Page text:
The Su-34 bomber from the October 2014 batch (Image © Sukhoi Company)

No Red October for Russian Air Force

The Su-34 bomber from the October 2014 batch (Image © Sukhoi Company)
The Su-34 bomber (Image © Sukhoi Company)

October has been a good month for the Russian Air Force. Sukhoi delivered the next batch of Su-34 (Сухой Су-34) frontline bombers on 15 October 2014. The transfer ceremony took place at the Sukhoi home airport of the Novosibirsk aviation plant, only five days after the company delivered a batch of Su-35 (Су-35) and Su-30M2 (Су-30) advanced fighter jets to the Russian Air Force at Komsomolsk-on-Amur, where the KnAAZ aviation plant is located.

The State contracts with the Ministry of Defense of the Russian Federation for supplies of the Su-34s to the Air Force up to the year 2020 guarantees a stable work loads of the Sukhoi Company. Although no numbers were disclosed, the October batch is likely to be three aircraft, out of a total order of 92 Su-34s.

The new Sukhoi Su-34 (NATO-reporting name Fullback) is a new generation frontline bomber with an increased up to 2,160 nautical miles (4,000 km) flight range, a maximum speed of up to 1025 knots (1900 km/h) and can carry 17,636 lbs (8 tons) of payload. The Su-34 has new weapon systems and is equipped with an air-refueling system. The first batch of three Fullbacks was delivered in June 2014. The Su-34 will gradually replace the Su-24 (NATO-reporting name Fencer).

The Su-34 bomber from the October 2014 batch (Image © Sukhoi Company)
The Su-34 bomber from the October 2014 batch (Image © Sukhoi Company)
The Su-34 bomber from the October 2014 batch (Image © Sukhoi Company)
The Su-34 bomber from the October 2014 batch (Image © Sukhoi Company)

Su-35 Flanker
On 10 October Sukhoi already handed over a batch of Su-35 and Su-30M2 fighter aircraft, both having the NATO-reporting name Flanker. The Sukhoi Su-35S is a heavily upgraded version of the legendary Su-27, with capabilities matching or better than today’s developed fighters in Europe and the USA. The aircraft have thrust-vectoring, to give it better maneuverability in the air, and they can engage multiple bogeys at the a time. Even China is getting the Su-35, while Russia bases 60 of these fighters at Dzemgi Airbase in Russia’s Far East.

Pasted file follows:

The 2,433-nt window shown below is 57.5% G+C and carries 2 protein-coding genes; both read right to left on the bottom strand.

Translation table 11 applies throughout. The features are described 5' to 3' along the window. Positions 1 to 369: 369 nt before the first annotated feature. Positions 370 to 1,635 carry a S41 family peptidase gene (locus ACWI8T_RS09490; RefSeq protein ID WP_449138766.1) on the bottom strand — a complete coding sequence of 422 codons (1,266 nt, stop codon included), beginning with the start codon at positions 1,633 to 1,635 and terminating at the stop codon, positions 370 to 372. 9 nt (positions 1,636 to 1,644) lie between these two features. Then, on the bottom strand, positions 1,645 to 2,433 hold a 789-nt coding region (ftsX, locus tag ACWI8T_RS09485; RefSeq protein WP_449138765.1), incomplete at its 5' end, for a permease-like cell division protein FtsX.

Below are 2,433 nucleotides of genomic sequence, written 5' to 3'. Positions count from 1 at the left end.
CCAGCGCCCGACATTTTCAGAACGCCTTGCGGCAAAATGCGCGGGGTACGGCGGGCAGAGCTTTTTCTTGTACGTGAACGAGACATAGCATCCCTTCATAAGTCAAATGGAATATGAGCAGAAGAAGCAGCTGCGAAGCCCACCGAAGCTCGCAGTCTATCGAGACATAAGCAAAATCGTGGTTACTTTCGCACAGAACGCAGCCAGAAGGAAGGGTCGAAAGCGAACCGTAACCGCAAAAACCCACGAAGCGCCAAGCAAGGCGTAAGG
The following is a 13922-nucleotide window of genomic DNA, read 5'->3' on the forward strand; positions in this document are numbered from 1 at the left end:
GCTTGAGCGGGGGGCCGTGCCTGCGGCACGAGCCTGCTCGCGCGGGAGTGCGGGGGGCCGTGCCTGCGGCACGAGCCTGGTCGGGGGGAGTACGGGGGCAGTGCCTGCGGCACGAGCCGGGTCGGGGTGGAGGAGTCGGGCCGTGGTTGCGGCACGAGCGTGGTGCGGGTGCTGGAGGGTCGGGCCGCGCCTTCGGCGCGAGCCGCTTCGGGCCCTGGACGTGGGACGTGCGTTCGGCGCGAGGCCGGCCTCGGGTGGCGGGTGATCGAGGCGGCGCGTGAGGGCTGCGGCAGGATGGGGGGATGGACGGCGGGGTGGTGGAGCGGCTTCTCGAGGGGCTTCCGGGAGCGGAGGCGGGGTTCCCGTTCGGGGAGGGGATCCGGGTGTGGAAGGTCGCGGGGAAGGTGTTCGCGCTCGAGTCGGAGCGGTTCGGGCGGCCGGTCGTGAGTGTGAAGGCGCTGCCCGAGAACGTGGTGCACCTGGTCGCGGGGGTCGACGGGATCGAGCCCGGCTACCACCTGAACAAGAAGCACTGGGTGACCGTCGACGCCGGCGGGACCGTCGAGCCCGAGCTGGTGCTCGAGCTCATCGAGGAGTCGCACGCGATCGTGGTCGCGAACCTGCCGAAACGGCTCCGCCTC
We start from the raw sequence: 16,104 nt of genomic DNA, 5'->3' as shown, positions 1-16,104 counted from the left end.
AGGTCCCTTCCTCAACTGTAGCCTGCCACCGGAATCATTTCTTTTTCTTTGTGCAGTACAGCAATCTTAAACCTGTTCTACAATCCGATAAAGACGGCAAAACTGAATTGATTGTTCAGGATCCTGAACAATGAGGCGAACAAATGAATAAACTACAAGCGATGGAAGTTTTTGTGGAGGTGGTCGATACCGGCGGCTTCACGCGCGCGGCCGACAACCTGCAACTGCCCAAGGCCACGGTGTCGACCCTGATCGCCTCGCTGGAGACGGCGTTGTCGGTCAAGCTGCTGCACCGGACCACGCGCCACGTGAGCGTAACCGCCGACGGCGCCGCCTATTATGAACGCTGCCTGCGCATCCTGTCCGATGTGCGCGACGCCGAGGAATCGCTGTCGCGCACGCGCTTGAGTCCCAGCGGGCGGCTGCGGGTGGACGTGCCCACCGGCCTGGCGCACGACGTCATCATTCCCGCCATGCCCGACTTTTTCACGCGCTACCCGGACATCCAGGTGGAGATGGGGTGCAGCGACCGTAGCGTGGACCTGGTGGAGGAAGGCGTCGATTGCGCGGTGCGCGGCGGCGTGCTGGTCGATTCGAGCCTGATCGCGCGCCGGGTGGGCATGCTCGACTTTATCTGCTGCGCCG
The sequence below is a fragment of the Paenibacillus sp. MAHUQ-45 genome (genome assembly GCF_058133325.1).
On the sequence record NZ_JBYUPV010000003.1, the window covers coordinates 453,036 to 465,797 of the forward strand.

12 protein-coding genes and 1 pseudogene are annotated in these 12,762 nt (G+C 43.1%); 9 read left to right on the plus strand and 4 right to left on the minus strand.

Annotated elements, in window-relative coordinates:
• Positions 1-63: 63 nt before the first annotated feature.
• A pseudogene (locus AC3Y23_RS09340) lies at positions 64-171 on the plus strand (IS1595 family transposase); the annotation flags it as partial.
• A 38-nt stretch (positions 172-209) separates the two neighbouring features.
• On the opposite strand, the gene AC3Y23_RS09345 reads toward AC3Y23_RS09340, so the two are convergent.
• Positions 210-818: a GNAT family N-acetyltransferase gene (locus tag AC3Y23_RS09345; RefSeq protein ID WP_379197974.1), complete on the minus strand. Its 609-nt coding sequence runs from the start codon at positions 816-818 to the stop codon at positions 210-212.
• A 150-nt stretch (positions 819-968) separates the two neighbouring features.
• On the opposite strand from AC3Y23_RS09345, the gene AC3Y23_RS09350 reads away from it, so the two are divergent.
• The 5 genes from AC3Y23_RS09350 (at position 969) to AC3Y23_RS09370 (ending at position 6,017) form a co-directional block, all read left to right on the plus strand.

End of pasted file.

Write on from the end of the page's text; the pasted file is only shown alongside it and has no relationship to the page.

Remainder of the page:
The Sukhoi Su-35 Flanker-E (Image © Sukhoi Company (JSC))
The Sukhoi Su-35 Flanker-E (Image © Sukhoi Company (JSC))

Su-30M2 Flanker
Compared to the Su-35 the Su-30M2 is a hardly “a lesser Flanker”. Compared to the Su-27 it has a modified weapon control system with better capabilities to destroy ground and sea targets; a new cockpit display system with multifunctional color liquid crystal displays; improved navigation and radio communication systems; a modern onboard defense system; a wider range of “air-to-air” and “air-to-surface” weapons hosted on 12 hardpoints; an in-flight refueling system; a strengthened airframe and landing gear, ensuring aircraft operation with full fuel tanks and maximum combat load at take-off weight up to 38 tons. The Su-30M2 weapon control system provides for detection, tracking and destruction of air, ground and sea targets with aircraft weapons in all weather conditions, day and night.

Source: Sukhoi Company with additional reporting by Airheadsfly.com editor Marcel Burger

Two Russian Su-30s at Fairford in 1997. That year saw probably the greatest airshow ever at Fairford. (Image © Elmer van Hest)
Two Russian Su-30s at Fairford in 1997. That year saw probably the greatest airshow ever at Fairford.
(Image © Elmer van Hest)